As relations between the Cuba and the US begin to mellow, the country is becoming more and more accessible.
But back in 2010, when Marius Jovaisa first visited the island, things were still quite tense, presenting a challenge to the aerial photographer, who has a long history of photographing beautiful locations from above, and many books and international exhibits of under his belt.
Jovaisa had come to Cuba with a plan to shoot the island’s diverse landscape from the sky. The task turned out to be a tall one.
After two years of pleading with the Cuban government, Jovaisa was finally granted permission to photograph Cuba from above, and he became the first photographer to do so.
He spent two and a half years on the project and his subsequent book, “Unseen Cuba,” is now available for purchase. The photographs give an exhaustive survey of Cuba from the sky, showing us just how varied and beautiful a place it can be.
Marius Jovaisa has made a long career out of aerial photography. He has taken large-format photos of such places as Cancun, Belize, the Yucatan Peninsula, and his home country of Lithuania.
It took two years for Jovaisa to gain approval from the Cuban government to photograph the country aerially.
'I returned to Cuba many times, visiting all possible ministries, institutions, foundations, and art associations. I organised seminars and presentations, even a huge exhibition of my Lithuania photos in one Havana gallery,' he tells Business Insider.
'The process was very long, complicated, slow and often frustrating,' Jovaisa says. He admits that he considered quitting more than once.
After years of 'paperwork and bureaucracy,' Jovaisa says, he was finally granted support from the Cuban Ministry of Culture.
'I think the fact that I come from Lithuania, a former USSR state, and still speak Russian, that I also learned Spanish while frequenting Cuba, that I was very persistent, that I didn't ask for any financial support, and that I already had two major aerial photo books finally convinced the Cuban government to let me to do the project,' he says.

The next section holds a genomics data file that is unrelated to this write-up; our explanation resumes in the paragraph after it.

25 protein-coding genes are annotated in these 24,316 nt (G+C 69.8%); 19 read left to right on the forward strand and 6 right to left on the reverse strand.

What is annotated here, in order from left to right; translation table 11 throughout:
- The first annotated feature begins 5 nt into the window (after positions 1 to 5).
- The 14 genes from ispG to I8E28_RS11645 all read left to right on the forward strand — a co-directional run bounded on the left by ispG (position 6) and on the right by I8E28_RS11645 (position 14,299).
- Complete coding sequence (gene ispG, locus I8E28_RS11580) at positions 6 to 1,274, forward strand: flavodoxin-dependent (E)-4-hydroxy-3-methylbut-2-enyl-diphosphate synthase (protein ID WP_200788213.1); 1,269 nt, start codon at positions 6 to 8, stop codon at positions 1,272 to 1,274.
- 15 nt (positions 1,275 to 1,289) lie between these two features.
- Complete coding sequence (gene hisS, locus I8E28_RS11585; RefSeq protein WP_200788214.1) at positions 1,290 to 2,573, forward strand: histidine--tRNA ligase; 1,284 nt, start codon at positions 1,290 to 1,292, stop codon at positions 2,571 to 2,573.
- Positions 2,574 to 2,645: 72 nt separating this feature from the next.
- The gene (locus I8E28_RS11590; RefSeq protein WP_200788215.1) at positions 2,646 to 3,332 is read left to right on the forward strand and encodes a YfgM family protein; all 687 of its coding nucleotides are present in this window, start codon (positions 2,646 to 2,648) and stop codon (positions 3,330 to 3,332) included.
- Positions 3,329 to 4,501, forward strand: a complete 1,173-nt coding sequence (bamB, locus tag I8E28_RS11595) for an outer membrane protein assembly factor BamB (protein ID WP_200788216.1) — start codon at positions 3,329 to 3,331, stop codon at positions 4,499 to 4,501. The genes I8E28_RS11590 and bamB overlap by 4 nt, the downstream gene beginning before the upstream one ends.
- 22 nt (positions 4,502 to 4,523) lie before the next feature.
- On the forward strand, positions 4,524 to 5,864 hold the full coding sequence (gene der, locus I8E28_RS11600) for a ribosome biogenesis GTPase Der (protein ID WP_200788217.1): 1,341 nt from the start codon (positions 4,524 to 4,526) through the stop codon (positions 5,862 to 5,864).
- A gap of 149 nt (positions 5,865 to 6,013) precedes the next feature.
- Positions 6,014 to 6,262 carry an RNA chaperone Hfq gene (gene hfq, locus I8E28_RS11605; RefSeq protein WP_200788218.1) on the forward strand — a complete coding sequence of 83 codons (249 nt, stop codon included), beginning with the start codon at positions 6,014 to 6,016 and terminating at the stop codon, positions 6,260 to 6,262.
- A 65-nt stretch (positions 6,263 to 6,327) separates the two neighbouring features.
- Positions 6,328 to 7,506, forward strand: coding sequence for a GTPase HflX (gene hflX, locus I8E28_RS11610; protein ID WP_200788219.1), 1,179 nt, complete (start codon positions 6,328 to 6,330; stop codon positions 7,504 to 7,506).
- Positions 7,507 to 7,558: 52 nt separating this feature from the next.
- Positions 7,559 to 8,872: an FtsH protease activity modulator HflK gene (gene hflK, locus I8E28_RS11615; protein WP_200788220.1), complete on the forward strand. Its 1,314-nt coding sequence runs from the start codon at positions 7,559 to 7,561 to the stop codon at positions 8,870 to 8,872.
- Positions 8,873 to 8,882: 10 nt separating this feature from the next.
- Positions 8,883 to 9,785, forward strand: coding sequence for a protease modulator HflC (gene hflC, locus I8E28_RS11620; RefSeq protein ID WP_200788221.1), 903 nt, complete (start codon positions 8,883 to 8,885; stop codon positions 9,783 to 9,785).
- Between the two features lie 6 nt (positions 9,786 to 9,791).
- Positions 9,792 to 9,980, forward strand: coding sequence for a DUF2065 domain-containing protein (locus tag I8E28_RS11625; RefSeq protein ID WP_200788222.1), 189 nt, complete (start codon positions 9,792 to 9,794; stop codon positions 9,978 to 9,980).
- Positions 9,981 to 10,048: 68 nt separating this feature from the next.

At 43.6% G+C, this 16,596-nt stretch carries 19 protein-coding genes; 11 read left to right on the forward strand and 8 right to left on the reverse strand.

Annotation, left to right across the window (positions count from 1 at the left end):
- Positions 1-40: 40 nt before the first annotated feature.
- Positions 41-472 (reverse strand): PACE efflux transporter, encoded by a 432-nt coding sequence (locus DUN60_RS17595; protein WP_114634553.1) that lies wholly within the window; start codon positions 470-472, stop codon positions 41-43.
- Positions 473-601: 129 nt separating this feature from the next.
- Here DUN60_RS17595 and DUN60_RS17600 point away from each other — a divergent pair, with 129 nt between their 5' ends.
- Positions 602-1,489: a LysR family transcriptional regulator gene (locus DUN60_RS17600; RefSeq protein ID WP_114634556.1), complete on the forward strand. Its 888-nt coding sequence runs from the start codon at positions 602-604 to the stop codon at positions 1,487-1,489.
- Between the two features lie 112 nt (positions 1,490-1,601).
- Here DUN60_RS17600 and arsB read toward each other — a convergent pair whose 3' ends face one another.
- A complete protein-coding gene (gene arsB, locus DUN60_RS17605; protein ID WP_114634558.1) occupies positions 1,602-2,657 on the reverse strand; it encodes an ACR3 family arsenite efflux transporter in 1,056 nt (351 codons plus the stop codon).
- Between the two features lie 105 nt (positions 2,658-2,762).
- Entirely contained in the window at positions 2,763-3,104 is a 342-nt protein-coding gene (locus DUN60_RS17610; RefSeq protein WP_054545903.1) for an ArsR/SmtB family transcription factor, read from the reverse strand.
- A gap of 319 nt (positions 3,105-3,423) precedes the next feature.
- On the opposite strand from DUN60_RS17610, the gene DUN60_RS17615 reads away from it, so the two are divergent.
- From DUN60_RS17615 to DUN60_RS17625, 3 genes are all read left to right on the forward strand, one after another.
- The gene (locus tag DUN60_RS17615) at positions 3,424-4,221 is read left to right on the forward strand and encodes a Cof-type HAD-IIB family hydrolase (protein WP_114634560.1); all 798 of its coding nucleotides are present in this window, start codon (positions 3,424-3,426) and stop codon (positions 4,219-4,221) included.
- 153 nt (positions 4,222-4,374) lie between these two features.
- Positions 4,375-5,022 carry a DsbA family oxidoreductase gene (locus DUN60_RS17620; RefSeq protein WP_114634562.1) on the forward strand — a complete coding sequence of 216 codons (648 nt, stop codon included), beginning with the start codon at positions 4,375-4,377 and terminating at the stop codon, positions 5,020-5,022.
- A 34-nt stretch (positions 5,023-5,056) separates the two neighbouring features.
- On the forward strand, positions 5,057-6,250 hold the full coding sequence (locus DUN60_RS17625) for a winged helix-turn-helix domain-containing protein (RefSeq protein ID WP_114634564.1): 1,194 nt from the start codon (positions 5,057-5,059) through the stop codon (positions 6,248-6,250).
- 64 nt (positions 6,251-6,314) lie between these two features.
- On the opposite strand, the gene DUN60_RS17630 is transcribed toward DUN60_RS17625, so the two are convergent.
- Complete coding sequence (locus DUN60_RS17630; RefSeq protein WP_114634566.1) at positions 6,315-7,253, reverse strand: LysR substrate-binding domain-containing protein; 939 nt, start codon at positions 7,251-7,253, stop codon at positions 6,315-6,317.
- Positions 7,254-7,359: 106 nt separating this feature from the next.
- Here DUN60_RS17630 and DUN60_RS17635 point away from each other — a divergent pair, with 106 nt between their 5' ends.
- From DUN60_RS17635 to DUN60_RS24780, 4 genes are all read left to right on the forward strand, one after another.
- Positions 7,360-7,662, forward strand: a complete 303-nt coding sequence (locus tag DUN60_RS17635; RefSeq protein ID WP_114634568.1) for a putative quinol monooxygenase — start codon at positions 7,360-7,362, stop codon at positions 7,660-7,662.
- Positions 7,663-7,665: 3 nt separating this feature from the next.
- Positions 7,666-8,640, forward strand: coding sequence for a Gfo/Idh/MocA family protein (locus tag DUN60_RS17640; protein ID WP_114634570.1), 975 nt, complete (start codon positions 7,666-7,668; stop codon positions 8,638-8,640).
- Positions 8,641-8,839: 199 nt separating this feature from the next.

But permission was only half the battle. In other countries, Jovaisa says he would simply rent a small plane for his projects. In Cuba, he had no other option but to outright buy one.
He ordered one from Australia and had it shipped by sea. Upon arrival, he had to spend even more time finding a pilot and mechanic to operate the craft.
Jovaisa used what's called an 'ultralight,' which has two seats and a single propeller. He always uses a pilot, so he can focus on the photography.
Once all his permissions and equipment were in order, Jovaisa could finally begin his project in earnest.
'We meticulously flew above the whole island, from the very westernmost point Cabo San Antonio to the Eastern Punta Maisi,' he says.
Taking more than 50,000 photos in all, Jovaisa says he tried to 'capture all the most important geographical parts, all types of landscapes and cityscapes.'
Another bureaucratic hitch came when Jovaisa tried to fly over Havana, seen below, as well as a few other major cities. Initially, the government would not allow him to do so.
'But as time went by, I convinced the authorities to reconsider and eventually I was allowed to fly everywhere I needed,' he says. Jovaisa's persistence had paid off again.
Jovaisa only flew early in the morning or late in the evening, in an effort to capitalise on the low sun and long shadows.
While he says that he couldn't possibly pick a favourite shooting location, Jovaisa does say that the views of Baracoa (seen below) are 'deeply imprinted' in his memories.
Even after all the complications and frustrations, Jovaisa says that 'the people of Cuba are incredibly sincere, welcoming, warm and tough because of difficult and poor life conditions.'
Jovaisa was also struck by just how beautiful Cuba actually was. 'It has an amazing variety of landscapes, both natural and man made,' he says.
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